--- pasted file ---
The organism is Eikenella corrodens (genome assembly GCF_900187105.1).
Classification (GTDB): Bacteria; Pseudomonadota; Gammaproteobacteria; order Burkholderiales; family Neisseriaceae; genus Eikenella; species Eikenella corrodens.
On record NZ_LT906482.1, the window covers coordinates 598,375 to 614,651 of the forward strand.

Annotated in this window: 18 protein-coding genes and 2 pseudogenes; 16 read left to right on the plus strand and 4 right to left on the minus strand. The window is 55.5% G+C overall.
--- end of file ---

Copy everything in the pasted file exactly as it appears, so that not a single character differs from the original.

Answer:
The organism is Eikenella corrodens (genome assembly GCF_900187105.1).
Classification (GTDB): Bacteria; Pseudomonadota; Gammaproteobacteria; order Burkholderiales; family Neisseriaceae; genus Eikenella; species Eikenella corrodens.
On record NZ_LT906482.1, the window covers coordinates 598,375 to 614,651 of the forward strand.

Annotated in this window: 18 protein-coding genes and 2 pseudogenes; 16 read left to right on the plus strand and 4 right to left on the minus strand. The window is 55.5% G+C overall.